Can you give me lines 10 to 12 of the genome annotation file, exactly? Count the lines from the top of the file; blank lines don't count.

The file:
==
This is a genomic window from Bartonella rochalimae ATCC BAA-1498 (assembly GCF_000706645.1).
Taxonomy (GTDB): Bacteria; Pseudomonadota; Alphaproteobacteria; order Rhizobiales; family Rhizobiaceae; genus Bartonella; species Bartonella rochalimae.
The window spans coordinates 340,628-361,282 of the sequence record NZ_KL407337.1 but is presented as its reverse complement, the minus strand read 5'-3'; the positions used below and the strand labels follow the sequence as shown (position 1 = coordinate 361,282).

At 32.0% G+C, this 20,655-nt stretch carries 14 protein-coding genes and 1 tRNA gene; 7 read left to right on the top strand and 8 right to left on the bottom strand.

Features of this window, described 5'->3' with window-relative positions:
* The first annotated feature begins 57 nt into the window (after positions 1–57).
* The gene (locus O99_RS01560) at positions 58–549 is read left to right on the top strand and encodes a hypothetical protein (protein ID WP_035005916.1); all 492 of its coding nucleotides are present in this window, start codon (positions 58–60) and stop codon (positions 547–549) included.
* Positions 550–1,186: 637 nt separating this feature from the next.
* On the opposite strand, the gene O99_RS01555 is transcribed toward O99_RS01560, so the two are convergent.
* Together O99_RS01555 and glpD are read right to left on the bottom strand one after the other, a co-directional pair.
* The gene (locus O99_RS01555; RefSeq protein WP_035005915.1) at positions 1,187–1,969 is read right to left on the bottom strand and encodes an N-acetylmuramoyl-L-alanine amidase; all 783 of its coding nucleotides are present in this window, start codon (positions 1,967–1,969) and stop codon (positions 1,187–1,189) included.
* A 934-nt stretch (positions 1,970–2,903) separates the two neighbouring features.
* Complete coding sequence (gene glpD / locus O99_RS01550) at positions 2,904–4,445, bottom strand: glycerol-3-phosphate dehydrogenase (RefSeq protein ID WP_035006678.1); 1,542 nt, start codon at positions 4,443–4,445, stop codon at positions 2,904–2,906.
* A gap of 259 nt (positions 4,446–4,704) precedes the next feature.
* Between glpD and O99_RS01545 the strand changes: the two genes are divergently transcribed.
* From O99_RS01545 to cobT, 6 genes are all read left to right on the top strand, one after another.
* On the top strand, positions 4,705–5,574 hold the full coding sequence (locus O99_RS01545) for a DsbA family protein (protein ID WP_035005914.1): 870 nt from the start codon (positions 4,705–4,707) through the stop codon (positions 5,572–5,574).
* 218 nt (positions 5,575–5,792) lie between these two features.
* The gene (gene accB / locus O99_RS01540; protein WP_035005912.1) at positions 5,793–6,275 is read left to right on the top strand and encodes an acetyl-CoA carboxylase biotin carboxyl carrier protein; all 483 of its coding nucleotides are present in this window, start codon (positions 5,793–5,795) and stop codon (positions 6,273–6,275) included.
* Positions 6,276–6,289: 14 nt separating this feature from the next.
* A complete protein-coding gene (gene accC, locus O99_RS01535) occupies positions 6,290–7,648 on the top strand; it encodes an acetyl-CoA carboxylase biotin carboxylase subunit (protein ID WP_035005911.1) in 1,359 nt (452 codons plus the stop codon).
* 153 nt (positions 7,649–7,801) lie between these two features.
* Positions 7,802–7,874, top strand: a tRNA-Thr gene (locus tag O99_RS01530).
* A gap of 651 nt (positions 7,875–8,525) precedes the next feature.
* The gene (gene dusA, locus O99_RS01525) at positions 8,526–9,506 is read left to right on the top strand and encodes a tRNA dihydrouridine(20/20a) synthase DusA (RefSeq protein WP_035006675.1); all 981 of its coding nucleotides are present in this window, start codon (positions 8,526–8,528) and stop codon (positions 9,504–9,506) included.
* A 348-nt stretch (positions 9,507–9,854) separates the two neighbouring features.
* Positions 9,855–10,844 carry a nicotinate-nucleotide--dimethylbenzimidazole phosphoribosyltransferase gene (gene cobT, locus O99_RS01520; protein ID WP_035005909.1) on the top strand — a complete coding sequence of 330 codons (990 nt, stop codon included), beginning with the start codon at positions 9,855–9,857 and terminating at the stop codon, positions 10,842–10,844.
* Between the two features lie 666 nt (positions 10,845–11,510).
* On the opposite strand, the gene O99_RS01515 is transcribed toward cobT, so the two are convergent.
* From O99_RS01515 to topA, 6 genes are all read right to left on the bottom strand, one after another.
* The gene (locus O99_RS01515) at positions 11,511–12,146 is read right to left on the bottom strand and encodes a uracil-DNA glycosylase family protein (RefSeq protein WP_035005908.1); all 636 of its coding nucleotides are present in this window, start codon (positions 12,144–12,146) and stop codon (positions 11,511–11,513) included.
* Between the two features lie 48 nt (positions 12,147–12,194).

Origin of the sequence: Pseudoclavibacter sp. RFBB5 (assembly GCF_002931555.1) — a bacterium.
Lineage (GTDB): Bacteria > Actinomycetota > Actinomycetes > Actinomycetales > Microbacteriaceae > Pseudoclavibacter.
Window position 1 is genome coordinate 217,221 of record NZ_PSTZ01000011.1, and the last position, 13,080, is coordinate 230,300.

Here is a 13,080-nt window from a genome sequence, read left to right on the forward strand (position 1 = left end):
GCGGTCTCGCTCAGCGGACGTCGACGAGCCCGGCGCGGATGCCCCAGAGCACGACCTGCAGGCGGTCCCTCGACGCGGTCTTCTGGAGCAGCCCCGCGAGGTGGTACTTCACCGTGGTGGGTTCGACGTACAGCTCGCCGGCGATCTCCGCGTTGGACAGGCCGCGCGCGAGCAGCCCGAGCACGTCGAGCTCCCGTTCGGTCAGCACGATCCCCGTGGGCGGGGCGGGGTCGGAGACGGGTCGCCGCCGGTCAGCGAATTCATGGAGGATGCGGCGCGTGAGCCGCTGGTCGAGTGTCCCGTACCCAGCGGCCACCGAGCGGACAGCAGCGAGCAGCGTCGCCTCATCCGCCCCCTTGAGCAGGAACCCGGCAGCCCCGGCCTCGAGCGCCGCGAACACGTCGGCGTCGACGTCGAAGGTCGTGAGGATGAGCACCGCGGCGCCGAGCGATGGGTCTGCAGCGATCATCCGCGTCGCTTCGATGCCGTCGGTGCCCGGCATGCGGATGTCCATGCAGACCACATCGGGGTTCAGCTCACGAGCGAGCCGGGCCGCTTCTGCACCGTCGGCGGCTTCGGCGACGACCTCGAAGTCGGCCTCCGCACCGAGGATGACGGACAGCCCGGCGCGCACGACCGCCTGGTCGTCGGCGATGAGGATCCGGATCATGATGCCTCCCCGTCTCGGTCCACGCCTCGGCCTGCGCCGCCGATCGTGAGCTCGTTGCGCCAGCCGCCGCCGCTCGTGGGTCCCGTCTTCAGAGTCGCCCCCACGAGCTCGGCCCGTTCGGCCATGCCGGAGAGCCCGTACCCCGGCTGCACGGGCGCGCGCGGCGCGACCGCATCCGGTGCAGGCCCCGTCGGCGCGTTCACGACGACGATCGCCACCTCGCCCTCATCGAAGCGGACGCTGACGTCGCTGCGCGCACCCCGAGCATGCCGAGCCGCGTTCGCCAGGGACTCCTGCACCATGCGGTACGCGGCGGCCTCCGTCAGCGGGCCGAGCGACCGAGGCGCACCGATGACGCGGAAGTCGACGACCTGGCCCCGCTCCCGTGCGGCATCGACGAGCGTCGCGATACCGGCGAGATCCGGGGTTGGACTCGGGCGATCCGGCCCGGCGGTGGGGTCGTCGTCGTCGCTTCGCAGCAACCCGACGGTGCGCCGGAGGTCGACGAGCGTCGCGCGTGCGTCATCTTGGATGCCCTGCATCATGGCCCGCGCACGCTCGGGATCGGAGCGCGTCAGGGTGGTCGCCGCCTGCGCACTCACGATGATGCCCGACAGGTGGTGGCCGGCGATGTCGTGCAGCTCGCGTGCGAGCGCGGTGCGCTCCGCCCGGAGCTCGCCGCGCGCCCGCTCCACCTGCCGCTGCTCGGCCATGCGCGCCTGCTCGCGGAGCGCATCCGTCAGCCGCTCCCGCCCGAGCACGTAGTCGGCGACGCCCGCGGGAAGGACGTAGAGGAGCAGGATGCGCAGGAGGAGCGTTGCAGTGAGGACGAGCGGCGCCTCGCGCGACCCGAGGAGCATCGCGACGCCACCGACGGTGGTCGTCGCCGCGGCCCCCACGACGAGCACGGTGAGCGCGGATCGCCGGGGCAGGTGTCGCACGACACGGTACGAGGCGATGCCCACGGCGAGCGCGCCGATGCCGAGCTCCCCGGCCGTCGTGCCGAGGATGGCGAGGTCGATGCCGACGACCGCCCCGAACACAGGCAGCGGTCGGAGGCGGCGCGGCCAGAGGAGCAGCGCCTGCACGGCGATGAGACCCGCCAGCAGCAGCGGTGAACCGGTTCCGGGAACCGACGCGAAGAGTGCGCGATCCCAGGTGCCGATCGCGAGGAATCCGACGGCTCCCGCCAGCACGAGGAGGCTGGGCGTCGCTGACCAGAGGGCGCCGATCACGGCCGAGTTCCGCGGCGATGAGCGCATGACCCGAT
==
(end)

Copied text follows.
* Together O99_RS01555 and glpD are read right to left on the bottom strand one after the other, a co-directional pair.
* The gene (locus O99_RS01555; RefSeq protein WP_035005915.1) at positions 1,187–1,969 is read right to left on the bottom strand and encodes an N-acetylmuramoyl-L-alanine amidase; all 783 of its coding nucleotides are present in this window, start codon (positions 1,967–1,969) and stop codon (positions 1,187–1,189) included.
* A 934-nt stretch (positions 1,970–2,903) separates the two neighbouring features.